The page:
>If we decide to go with the flow and think of factoid as describing a true yet trivial thing, I want a word to describe a true, trivial, but oddly compelling experience such as the following, which I share with you here for no other reason than I cannot stop obsessing about it.
The other night we took some friends to see Kiki & Herb’s “Year of Magical Drinking” show, itself oddly compelling (Kiki on her upbringing: “if you weren’t molested as a child then you must have been ugly”) but not what I wanted to tell you about. Before the show we had dinner at Sibling Rivalry, a restaurant whose conceit is that its two chef-brothers create dueling recipes with the same main ingredient. The food was fabulous but the menu made me a little crazy. It listed the dishes on offer in two columns, one for each chef, and headlined each row of two with the featured ingredient, so you’ll get, say, two choices starring green tomatoes. At the top of the menu was printed something like “Large plates/Small plates/Entrees/Appetizers” but I could find nowhere on the menu anything to tell me which dish was what, although you could mostly guess from the prices. It bugged the hell out of me that the menu would mention that it listed both appetizers and main courses but would not tell you which was which, so I asked the waiter what was going on. “Are you color-blind?” he asked in return, and upon my affirmative response went off to retrieve a copy of the color-blind menu they apparently keep on hand for so disabled guests. This new menu, marked on the back with a piece of bedraggled masking tape with the words “color-blind menu” penciled upon it, looked very similar to the regular menu, save for the fact that some of the items were printed in italic, a distinction that had been made clear to my dining companions by the strategic use of black and red type on the normal-people menu.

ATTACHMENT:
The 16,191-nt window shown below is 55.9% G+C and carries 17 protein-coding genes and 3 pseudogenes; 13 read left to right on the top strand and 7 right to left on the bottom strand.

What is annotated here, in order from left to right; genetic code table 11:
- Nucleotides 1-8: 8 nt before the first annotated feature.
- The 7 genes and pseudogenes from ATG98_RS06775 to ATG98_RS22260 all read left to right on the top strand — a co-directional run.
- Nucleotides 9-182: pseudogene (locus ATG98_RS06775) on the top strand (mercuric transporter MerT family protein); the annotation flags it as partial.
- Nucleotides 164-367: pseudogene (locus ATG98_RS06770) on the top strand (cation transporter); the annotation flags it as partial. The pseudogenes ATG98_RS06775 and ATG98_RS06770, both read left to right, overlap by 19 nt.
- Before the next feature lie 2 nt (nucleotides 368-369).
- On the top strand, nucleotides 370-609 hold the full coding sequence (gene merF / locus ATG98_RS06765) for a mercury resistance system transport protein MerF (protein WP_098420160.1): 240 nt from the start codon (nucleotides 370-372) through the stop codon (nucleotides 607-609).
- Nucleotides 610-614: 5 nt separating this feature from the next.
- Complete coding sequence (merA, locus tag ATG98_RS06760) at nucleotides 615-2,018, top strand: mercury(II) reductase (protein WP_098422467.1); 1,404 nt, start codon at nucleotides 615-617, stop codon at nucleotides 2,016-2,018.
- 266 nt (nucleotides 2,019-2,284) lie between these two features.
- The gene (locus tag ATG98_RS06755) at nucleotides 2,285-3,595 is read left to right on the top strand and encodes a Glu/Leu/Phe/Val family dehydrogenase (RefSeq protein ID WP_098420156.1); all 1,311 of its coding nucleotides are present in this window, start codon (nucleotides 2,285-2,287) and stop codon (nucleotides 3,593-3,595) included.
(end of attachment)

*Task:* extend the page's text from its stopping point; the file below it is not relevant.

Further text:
Why, Lord, why? Why, Lord, why? If the appearance of color-blind people in your restaurant is an occurrence frequent enough to require you to print and bind an alternative menu exclusively for their use, you might want to rethink your original design, yes?
It’s the little things that haunt us.